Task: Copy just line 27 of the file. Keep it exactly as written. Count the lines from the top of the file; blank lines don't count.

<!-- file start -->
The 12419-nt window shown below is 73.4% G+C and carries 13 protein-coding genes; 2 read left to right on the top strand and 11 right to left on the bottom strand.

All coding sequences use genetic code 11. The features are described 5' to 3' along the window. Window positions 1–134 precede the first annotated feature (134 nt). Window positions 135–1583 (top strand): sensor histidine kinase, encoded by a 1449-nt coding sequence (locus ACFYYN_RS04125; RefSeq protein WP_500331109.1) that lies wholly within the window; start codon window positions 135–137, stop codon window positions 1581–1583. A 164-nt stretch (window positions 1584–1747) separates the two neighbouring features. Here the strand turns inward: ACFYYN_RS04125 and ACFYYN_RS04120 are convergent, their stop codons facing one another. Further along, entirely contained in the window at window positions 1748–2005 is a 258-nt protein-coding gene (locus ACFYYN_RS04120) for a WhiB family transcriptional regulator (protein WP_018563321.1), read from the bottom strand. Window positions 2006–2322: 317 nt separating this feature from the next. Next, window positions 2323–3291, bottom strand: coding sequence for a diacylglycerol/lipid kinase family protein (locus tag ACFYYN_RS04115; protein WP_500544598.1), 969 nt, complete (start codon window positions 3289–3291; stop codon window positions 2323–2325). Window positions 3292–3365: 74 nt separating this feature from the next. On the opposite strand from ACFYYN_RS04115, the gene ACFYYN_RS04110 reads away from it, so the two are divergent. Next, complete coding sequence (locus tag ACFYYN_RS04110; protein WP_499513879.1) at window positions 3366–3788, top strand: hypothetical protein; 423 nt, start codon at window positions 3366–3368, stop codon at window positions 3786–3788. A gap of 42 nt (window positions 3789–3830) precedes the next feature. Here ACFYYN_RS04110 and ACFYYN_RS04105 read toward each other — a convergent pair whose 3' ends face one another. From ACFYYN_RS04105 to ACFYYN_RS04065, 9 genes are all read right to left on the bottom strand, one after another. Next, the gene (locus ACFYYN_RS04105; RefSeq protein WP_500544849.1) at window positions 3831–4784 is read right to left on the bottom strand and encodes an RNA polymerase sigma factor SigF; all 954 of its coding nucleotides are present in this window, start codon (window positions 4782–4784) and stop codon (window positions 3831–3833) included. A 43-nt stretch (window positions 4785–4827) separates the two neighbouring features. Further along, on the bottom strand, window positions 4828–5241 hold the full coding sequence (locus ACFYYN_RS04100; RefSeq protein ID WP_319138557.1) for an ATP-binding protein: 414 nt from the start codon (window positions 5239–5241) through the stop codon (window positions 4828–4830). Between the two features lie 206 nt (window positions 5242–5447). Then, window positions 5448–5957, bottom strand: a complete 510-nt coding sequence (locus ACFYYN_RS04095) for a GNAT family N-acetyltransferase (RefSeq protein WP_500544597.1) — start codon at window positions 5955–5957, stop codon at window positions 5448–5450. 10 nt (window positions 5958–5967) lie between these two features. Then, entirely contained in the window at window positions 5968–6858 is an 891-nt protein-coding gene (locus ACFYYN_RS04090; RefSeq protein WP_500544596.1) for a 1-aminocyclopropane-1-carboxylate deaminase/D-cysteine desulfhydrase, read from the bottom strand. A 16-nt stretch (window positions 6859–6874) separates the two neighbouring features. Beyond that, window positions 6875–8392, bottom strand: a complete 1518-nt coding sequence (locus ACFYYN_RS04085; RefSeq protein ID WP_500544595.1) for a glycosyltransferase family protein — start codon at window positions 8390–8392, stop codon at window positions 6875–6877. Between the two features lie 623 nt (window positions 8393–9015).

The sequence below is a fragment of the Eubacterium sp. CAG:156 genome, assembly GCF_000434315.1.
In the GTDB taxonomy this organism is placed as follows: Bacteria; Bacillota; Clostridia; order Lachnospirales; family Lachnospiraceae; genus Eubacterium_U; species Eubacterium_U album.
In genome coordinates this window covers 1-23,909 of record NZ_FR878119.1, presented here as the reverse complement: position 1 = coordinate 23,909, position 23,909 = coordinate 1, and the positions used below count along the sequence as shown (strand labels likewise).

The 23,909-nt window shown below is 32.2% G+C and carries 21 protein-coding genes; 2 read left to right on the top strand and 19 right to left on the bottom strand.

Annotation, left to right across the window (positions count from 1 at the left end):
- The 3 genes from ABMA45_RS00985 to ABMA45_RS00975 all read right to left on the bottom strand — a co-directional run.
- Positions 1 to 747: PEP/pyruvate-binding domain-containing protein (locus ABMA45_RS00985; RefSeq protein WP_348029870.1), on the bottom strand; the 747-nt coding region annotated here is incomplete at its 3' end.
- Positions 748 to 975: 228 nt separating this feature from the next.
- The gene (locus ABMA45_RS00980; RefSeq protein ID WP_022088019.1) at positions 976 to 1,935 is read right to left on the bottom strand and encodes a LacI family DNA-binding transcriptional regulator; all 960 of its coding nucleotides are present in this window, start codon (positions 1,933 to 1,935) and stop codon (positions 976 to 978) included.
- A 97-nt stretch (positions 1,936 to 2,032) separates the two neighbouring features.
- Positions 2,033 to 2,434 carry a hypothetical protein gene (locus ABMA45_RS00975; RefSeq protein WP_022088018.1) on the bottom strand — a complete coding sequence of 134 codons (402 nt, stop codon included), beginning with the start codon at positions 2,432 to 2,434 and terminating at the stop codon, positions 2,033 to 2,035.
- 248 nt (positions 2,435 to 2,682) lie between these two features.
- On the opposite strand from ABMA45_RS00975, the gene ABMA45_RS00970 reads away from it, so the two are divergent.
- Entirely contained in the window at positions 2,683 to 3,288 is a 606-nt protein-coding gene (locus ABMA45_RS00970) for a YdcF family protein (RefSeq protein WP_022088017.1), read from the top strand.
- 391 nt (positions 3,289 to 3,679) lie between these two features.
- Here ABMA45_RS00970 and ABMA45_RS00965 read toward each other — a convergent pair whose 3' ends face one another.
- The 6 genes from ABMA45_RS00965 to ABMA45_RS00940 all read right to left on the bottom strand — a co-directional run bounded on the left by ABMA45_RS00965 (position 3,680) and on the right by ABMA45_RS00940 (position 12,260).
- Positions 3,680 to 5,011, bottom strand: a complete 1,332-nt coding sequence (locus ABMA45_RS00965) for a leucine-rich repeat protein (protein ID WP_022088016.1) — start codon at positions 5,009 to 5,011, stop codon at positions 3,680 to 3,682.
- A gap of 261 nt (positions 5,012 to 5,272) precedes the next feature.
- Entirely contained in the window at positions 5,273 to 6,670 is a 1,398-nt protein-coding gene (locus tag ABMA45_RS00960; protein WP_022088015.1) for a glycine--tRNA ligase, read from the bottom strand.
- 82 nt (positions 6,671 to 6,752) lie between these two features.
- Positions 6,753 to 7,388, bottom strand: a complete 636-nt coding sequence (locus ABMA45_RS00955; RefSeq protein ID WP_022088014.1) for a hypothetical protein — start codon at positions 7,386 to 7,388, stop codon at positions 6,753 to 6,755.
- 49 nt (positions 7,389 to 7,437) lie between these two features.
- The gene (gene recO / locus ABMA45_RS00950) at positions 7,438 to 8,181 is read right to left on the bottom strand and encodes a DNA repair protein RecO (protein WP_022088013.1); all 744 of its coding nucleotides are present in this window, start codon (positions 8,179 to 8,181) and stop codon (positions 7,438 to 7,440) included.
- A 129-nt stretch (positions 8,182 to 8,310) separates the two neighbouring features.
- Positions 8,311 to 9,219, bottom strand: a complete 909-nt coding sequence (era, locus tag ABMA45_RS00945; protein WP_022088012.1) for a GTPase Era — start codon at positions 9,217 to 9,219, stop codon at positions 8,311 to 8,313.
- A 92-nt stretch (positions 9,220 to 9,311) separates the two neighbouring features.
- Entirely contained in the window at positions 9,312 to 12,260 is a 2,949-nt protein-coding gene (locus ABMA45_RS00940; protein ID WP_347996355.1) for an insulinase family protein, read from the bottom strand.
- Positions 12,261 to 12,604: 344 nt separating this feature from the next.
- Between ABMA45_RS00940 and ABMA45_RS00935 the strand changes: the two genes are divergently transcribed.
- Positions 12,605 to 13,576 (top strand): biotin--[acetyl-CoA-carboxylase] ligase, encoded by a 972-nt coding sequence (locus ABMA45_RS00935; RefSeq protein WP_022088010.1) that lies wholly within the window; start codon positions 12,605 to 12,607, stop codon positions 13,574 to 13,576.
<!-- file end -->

- A 129-nt stretch (positions 8,182 to 8,310) separates the two neighbouring features.